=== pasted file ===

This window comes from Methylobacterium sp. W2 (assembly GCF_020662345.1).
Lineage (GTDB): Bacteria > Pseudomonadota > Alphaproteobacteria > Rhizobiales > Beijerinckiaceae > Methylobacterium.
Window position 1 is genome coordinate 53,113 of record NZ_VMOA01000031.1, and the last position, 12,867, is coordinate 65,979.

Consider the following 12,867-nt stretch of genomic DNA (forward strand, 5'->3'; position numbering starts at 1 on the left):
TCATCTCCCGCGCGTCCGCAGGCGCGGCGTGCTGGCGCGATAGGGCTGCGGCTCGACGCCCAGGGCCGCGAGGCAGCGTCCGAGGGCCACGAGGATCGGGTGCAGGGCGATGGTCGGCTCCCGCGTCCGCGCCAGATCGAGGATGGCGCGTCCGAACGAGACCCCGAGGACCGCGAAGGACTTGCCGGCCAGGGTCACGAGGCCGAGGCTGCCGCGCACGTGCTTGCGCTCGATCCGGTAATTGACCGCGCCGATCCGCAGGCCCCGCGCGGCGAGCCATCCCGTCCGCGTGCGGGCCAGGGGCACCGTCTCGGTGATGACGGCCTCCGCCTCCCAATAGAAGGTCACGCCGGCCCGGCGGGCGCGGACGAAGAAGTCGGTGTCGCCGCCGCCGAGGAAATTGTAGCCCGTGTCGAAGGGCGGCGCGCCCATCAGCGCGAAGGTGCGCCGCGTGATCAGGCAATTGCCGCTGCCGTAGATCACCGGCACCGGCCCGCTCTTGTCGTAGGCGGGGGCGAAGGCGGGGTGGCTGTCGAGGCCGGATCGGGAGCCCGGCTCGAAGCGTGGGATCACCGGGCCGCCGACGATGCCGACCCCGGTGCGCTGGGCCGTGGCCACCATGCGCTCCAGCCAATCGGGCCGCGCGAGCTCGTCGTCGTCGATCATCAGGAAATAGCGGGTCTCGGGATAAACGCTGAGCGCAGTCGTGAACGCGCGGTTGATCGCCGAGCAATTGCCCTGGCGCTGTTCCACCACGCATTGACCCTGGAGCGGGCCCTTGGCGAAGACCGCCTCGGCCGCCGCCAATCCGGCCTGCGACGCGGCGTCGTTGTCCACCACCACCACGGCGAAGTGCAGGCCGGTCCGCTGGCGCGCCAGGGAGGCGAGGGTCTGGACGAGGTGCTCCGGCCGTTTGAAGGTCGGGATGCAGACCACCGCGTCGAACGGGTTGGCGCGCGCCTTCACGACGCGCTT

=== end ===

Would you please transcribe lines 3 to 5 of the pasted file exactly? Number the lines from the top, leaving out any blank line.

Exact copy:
Window position 1 is genome coordinate 53,113 of record NZ_VMOA01000031.1, and the last position, 12,867, is coordinate 65,979.

Consider the following 12,867-nt stretch of genomic DNA (forward strand, 5'->3'; position numbering starts at 1 on the left):
TCATCTCCCGCGCGTCCGCAGGCGCGGCGTGCTGGCGCGATAGGGCTGCGGCTCGACGCCCAGGGCCGCGAGGCAGCGTCCGAGGGCCACGAGGATCGGGTGCAGGGCGATGGTCGGCTCCCGCGTCCGCGCCAGATCGAGGATGGCGCGTCCGAACGAGACCCCGAGGACCGCGAAGGACTTGCCGGCCAGGGTCACGAGGCCGAGGCTGCCGCGCACGTGCTTGCGCTCGATCCGGTAATTGACCGCGCCGATCCGCAGGCCCCGCGCGGCGAGCCATCCCGTCCGCGTGCGGGCCAGGGGCACCGTCTCGGTGATGACGGCCTCCGCCTCCCAATAGAAGGTCACGCCGGCCCGGCGGGCGCGGACGAAGAAGTCGGTGTCGCCGCCGCCGAGGAAATTGTAGCCCGTGTCGAAGGGCGGCGCGCCCATCAGCGCGAAGGTGCGCCGCGTGATCAGGCAATTGCCGCTGCCGTAGATCACCGGCACCGGCCCGCTCTTGTCGTAGGCGGGGGCGAAGGCGGGGTGGCTGTCGAGGCCGGATCGGGAGCCCGGCTCGAAGCGTGGGATCACCGGGCCGCCGACGATGCCGACCCCGGTGCGCTGGGCCGTGGCCACCATGCGCTCCAGCCAATCGGGCCGCGCGAGCTCGTCGTCGTCGATCATCAGGAAATAGCGGGTCTCGGGATAAACGCTGAGCGCAGTCGTGAACGCGCGGTTGATCGCCGAGCAATTGCCCTGGCGCTGTTCCACCACGCATTGACCCTGGAGCGGGCCCTTGGCGAAGACCGCCTCGGCCGCCGCCAATCCGGCCTGCGACGCGGCGTCGTTGTCCACCACCACCACGGCGAAGTGCAGGCCGGTCCGCTGGCGCGCCAGGGAGGCGAGGGTCTGGACGAGGTGCTCCGGCCGTTTGAAGGTCGGGATGCAGACCACCGCGTCGAACGGGTTGGCGCGCGCCTTCACGACGCGCTT